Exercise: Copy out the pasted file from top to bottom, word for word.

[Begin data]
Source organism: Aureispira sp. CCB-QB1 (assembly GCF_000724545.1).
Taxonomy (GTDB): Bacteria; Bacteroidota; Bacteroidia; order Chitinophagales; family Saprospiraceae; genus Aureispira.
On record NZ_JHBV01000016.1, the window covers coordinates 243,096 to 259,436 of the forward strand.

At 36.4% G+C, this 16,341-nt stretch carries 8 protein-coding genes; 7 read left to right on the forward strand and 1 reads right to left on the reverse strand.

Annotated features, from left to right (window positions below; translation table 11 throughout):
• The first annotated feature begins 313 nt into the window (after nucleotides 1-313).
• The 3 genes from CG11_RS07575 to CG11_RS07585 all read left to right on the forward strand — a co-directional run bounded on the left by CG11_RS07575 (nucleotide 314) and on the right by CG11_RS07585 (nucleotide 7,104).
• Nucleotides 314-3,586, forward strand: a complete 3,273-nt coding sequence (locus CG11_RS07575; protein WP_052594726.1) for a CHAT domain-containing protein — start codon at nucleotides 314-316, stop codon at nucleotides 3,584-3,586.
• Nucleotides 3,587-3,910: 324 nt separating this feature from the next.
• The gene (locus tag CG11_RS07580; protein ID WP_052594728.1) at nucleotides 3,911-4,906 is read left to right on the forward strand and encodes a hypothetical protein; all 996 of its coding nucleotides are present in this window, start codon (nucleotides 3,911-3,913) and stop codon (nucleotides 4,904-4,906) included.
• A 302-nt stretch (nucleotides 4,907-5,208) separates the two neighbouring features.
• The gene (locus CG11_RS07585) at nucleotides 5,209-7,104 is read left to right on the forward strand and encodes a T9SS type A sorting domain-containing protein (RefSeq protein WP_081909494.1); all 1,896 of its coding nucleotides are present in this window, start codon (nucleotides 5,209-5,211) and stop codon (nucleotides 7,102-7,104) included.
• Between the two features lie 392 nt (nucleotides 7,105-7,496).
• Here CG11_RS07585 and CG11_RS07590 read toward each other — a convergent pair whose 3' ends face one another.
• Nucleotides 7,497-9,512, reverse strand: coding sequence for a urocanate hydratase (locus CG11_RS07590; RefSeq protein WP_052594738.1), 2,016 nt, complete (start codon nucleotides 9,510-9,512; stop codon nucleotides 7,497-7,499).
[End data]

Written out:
Source organism: Aureispira sp. CCB-QB1 (assembly GCF_000724545.1).
Taxonomy (GTDB): Bacteria; Bacteroidota; Bacteroidia; order Chitinophagales; family Saprospiraceae; genus Aureispira.
On record NZ_JHBV01000016.1, the window covers coordinates 243,096 to 259,436 of the forward strand.

At 36.4% G+C, this 16,341-nt stretch carries 8 protein-coding genes; 7 read left to right on the forward strand and 1 reads right to left on the reverse strand.

Annotated features, from left to right (window positions below; translation table 11 throughout):
• The first annotated feature begins 313 nt into the window (after nucleotides 1-313).
• The 3 genes from CG11_RS07575 to CG11_RS07585 all read left to right on the forward strand — a co-directional run bounded on the left by CG11_RS07575 (nucleotide 314) and on the right by CG11_RS07585 (nucleotide 7,104).
• Nucleotides 314-3,586, forward strand: a complete 3,273-nt coding sequence (locus CG11_RS07575; protein WP_052594726.1) for a CHAT domain-containing protein — start codon at nucleotides 314-316, stop codon at nucleotides 3,584-3,586.
• Nucleotides 3,587-3,910: 324 nt separating this feature from the next.
• The gene (locus tag CG11_RS07580; protein ID WP_052594728.1) at nucleotides 3,911-4,906 is read left to right on the forward strand and encodes a hypothetical protein; all 996 of its coding nucleotides are present in this window, start codon (nucleotides 3,911-3,913) and stop codon (nucleotides 4,904-4,906) included.
• A 302-nt stretch (nucleotides 4,907-5,208) separates the two neighbouring features.
• The gene (locus CG11_RS07585) at nucleotides 5,209-7,104 is read left to right on the forward strand and encodes a T9SS type A sorting domain-containing protein (RefSeq protein WP_081909494.1); all 1,896 of its coding nucleotides are present in this window, start codon (nucleotides 5,209-5,211) and stop codon (nucleotides 7,102-7,104) included.
• Between the two features lie 392 nt (nucleotides 7,105-7,496).
• Here CG11_RS07585 and CG11_RS07590 read toward each other — a convergent pair whose 3' ends face one another.
• Nucleotides 7,497-9,512, reverse strand: coding sequence for a urocanate hydratase (locus CG11_RS07590; RefSeq protein WP_052594738.1), 2,016 nt, complete (start codon nucleotides 9,510-9,512; stop codon nucleotides 7,497-7,499).